Culture News Science Society, 14/07/2017

Scouts Dig Up 17th Century Fortress

A unique summer camp where children of 12–16 take part in archaeological excavations and self-organize is held near Izium, Kharkiv region July 3–16.

Over 100 children from Western and Eastern parts of Ukraine — from Lviv and Drohobych to Severodonetsk, Luhansk and towns of Kharkiv region — are staying in tents of the Cherkas 2017 National Testing Archaeological Camp (“Cherkas” was one of the ethnonyms for “Ukrainian” in 16–17th centuries).

The camp site is located near Tsareborysivska fortress, a monument of archeology, the remnants of the medieval city of Tsareboris, which was inhabited for two periods in 1599–1612 and in the second half of the 17th century.

The camp participants — children, Plast members, and adults who are professional archaeologists — are involved in excavations in the morning while in the afternoon they have classes in survival skills, handmade workshops, country-specific studies. They also swim in the river, learn maps and tour a vicinity. Among the coaches, there are professional rescuers and four climbers from Turkey.

“This camp is the only one in Ukraine and in the whole world where the archeological expedition is joined with scouting,” proudly says the director of the Sloboda archeological service and the camp commandant Iryna Holubieva. The prominent scientist invented and initiated this unbelievable event a year ago and realized it with enthusiasm and professionalism.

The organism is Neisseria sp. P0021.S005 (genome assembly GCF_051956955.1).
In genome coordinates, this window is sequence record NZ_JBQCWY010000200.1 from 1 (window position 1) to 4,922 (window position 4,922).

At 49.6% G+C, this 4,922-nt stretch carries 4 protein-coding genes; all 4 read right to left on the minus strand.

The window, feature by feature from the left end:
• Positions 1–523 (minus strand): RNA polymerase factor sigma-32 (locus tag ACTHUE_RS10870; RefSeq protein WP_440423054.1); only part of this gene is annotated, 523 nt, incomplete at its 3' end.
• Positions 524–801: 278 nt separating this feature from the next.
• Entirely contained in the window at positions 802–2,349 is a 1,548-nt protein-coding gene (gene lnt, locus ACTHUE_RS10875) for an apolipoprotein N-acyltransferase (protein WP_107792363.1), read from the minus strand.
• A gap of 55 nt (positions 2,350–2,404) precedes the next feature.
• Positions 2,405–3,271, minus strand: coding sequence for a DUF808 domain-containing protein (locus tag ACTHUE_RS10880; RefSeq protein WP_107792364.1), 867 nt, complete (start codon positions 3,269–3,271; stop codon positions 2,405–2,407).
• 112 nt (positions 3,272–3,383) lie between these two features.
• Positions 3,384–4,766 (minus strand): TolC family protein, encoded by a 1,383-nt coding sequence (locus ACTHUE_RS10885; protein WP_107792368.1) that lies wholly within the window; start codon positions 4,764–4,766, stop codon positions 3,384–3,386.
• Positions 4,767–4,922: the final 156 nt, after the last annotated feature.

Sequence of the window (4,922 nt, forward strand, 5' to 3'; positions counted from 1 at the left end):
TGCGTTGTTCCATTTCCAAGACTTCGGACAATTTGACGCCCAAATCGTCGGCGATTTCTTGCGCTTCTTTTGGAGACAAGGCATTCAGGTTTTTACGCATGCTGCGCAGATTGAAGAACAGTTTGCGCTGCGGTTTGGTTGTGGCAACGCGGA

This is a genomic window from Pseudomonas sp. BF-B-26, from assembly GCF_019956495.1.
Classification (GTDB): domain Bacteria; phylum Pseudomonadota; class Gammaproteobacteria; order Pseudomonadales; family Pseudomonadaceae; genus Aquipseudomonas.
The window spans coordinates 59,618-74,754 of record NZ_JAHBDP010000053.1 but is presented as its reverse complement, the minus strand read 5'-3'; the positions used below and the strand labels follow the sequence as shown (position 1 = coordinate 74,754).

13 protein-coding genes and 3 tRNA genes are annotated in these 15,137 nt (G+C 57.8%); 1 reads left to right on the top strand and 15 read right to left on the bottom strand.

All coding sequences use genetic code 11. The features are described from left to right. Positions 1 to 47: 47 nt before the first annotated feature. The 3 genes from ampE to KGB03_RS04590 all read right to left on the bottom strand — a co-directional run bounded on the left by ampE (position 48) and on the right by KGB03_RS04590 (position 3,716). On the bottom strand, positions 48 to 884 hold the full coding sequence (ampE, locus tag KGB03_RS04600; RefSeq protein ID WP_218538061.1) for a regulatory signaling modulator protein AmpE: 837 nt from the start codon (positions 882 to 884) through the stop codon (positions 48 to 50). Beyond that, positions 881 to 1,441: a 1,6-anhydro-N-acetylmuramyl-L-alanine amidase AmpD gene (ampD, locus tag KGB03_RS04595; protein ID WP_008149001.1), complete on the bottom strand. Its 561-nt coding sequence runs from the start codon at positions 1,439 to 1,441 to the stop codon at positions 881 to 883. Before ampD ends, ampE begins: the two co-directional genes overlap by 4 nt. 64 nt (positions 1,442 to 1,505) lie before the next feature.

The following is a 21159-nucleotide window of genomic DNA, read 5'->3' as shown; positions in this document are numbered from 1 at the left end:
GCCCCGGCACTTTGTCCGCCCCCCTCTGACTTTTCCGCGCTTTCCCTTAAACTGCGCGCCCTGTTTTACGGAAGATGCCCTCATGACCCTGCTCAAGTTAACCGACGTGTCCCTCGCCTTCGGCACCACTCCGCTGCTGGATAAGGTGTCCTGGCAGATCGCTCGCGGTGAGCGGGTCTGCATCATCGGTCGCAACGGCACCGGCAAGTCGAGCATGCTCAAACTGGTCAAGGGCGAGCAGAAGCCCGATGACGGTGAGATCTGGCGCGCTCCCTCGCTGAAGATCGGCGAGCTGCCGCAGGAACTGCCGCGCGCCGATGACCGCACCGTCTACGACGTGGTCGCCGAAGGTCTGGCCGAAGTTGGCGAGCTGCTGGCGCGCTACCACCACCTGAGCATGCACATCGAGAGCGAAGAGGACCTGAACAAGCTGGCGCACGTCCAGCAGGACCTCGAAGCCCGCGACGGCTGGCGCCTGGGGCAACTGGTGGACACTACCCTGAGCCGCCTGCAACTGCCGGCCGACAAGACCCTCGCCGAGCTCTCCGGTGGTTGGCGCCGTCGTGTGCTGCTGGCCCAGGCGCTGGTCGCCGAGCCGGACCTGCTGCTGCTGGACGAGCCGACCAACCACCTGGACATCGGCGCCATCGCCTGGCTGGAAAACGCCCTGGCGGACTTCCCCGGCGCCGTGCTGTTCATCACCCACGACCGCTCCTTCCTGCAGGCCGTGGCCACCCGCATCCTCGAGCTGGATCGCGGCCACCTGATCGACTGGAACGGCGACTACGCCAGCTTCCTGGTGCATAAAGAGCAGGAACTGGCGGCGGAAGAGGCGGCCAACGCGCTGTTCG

“In addition to their usual scout training children here study Ukrainian history with their own hands!” specifies the archeologist.

Iryna Holubieva has been organizing excavations of Tsareborysivska fortress since 2004 when active exploration of the site started. This year the depth of excavations has been 50 to 60 cm. The archaeological findings include shards, crockery, some ceramic material, coins, and pieces of jewelry. The most valuable items were silver coins of Western European countries and beautiful bronze crosses, says the scientist.

The found material, which archeologists will give to the museums, is important for understanding household and culture of Ukrainians who lived in Cossack period in the 17th century. Current excavations also provided new facts and details on the fortress design and layout.

According to Holubieva, although the day in the camp is planned rigidly from 6 a.m. till 10 p.m., which is physiologically difficult for some children, the tough schedule and adventures make them responsible, disciplined and full of initiative. Plast members have built a huge “brama” (gateway) out of logs without a nail as well. These logs will turn into the closing “vatra” (bonfire) on July 15, the camp’s final night.

Text, photo: Olena Sokolynska